On January 9, 2015, Vitamin Health filed a complaint in the United States District Court for the Eastern District of Michigan for declaratory relief and breach of contract against Hartford. Specifically, Vitamin Health sought an order from the district court declaring that Hartford was required to defend Vitamin Health in the Underlying Action and that Hartford was required to indemnify Vitamin Health for any judgment resulting from Bausch & Lomb's false advertising claim.2 Vitamin Health expressly limited the action to the false advertising claim.
Hartford moved for summary judgment, and Vitamin Health filed a cross-motion for partial summary judgment. The district court found that the false advertising claim in the Underlying Action was not covered by Vitamin Health's insurance policy. Moreover, the district court found that, even if the false advertising claim fell within the language of the specified provision of the insurance agreement, the claim would be excluded under two policy exclusions. Having found that Hartford neither had a duty to defend nor a duty to indemnify Vitamin Health, the district court granted Hartford's motion for summary judgment and denied Vitamin Health's. Vitamin Health appealed.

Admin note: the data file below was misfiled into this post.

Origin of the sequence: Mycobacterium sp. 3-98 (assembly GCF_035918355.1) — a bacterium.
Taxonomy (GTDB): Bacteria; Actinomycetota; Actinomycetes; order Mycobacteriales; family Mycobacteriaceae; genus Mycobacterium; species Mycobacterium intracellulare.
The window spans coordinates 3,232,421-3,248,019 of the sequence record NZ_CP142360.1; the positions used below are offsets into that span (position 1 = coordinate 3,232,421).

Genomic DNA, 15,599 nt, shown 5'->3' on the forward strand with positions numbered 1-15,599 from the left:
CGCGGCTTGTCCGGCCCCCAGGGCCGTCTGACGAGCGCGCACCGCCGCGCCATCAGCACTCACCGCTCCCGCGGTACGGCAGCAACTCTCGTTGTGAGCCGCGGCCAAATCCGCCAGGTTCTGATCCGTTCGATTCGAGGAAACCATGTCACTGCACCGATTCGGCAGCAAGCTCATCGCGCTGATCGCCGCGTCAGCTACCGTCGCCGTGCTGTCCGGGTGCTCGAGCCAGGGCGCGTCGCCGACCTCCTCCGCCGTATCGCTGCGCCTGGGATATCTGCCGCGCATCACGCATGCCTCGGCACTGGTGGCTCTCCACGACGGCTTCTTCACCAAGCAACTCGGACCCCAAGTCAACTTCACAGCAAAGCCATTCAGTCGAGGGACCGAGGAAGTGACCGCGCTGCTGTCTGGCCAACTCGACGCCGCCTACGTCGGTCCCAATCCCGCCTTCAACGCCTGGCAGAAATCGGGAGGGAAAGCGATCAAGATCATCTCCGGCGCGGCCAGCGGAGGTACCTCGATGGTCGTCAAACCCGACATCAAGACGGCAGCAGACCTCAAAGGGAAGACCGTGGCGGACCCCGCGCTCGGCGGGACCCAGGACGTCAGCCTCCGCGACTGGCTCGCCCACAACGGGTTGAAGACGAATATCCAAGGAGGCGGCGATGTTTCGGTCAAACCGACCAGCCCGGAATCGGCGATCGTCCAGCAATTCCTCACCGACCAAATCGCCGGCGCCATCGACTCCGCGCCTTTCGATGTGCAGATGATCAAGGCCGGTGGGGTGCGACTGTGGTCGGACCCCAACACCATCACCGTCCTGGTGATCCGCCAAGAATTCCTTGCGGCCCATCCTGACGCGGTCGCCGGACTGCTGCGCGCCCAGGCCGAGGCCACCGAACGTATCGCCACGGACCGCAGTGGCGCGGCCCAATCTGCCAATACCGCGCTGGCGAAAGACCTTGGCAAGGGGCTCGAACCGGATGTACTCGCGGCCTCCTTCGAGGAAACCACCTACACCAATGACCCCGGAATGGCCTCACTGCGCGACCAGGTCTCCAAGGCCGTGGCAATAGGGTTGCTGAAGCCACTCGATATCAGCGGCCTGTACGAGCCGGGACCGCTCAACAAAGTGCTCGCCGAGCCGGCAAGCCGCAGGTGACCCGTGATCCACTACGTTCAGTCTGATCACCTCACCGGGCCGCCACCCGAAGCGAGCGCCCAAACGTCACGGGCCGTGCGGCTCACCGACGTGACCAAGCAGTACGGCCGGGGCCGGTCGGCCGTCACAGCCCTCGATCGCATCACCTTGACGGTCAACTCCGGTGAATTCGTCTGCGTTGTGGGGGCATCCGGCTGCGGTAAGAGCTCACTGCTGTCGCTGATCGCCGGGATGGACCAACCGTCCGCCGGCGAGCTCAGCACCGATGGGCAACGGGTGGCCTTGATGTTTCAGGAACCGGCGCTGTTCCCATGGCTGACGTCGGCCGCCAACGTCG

We review de novo a district court's grant of summary judgment. Wuliger v. Mfrs. Life Ins. Co., 567 F.3d 787, 792 (6th Cir. 2009). The parties do not dispute that Michigan law governs the rights and obligations of the parties under the insuring agreement in this case. Under Michigan law, “the proper interpretation and application of an insurance policy is a question of law.” City of Grosse Pointe Park v. Mich. Mun. Liab. and Prop. Pool, 702 N.W.2d 106, 112 (Mich. 2005) (citation omitted).
In Michigan, “[i]f the policy does not apply, there is no duty to defend.” Am. Bumper & Mfg. Co. v. Hartford Fire Ins. Co., 550 N.W.2d 475, 481 (Mich. 1996). But “[i]f the allegations of a third party against the policyholder even arguably come within the policy coverage, the insurer must provide a defense [,] ․ even where the claim may be groundless or frivolous.” Id. (internal citations and footnote omitted). The Michigan Supreme Court has held that “it is the insured's burden to establish that his claim falls within the terms of the policy, [while] the insurer should bear the burden of proving an absence of coverage.” Hunt v. Drielick, 852 N.W.2d 562, 565 (Mich. 2014) (internal citations and quotation marks omitted). Any doubt as to the liability of the insurer under the policy must be resolved in the insured's favor, id., but while broad, the duty to defend is not boundless, see Northland Insurance Co. v. Stewart Title Guaranty Co., 327 F.3d 448, 457 (6th Cir. 2003). It “ ‘depends upon the allegations in the complaint’ against the insured,” although “[t]he duty to defend is not limited by the precise language in the underlying complaint.” Northland Ins. Co., 327 F.3d at 457 (quoting Detroit Edison Co. v. Mich. Mut. Ins. Co., 301 N.W.2d 832, 835 (Mich. Ct. App. 1980)).